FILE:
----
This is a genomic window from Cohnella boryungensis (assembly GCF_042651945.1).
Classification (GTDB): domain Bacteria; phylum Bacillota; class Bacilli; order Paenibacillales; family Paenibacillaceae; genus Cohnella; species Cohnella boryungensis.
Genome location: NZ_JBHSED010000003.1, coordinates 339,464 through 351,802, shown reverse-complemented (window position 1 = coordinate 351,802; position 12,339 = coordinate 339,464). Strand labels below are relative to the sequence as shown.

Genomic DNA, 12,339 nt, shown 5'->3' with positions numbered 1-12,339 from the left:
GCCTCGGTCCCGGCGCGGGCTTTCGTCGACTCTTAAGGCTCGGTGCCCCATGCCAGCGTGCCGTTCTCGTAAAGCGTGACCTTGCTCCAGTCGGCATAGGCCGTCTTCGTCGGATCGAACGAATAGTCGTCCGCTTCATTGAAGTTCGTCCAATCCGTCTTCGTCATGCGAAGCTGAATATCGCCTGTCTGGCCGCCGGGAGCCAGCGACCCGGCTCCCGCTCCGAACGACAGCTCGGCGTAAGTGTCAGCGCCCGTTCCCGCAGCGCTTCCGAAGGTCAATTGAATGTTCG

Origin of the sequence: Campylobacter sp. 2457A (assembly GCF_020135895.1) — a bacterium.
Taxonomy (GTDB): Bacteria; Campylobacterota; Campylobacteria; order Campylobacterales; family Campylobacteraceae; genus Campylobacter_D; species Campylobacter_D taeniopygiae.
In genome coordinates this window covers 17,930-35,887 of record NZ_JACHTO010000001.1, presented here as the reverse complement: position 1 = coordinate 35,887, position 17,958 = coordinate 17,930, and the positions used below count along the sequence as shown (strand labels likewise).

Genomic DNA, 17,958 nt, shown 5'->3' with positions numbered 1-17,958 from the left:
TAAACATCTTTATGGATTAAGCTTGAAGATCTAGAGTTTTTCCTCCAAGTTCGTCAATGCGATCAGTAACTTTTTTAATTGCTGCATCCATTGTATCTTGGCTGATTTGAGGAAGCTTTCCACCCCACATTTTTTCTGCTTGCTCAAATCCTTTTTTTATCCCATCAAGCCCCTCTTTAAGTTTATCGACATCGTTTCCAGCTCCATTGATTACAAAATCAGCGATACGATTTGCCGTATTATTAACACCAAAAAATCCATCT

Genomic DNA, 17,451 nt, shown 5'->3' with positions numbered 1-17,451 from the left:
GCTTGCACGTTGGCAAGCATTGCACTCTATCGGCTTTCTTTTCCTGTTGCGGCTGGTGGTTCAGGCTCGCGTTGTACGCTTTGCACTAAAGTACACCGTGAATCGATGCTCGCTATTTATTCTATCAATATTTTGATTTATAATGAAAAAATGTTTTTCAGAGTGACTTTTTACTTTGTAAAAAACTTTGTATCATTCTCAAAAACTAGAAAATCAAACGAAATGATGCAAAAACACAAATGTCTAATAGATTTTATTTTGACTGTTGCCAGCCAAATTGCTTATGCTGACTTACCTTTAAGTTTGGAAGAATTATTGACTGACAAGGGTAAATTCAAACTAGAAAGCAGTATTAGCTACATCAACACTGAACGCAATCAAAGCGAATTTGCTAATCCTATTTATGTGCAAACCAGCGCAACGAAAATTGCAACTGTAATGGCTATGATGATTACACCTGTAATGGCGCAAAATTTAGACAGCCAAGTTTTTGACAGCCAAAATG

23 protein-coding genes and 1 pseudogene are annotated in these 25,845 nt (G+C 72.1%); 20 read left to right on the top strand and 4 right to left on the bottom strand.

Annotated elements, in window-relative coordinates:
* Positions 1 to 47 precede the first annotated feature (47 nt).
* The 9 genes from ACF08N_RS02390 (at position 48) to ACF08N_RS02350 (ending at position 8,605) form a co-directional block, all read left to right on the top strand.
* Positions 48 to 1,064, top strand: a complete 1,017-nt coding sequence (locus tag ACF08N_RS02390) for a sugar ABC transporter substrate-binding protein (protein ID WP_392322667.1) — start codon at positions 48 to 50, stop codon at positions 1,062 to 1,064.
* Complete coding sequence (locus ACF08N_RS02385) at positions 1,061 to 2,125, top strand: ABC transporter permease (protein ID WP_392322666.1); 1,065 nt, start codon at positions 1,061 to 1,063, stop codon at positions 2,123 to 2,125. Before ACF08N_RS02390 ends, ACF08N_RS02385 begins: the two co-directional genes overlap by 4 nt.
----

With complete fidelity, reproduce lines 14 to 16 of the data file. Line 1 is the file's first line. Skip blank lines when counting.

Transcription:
Annotated elements, in window-relative coordinates:
* Positions 1 to 47 precede the first annotated feature (47 nt).
* The 9 genes from ACF08N_RS02390 (at position 48) to ACF08N_RS02350 (ending at position 8,605) form a co-directional block, all read left to right on the top strand.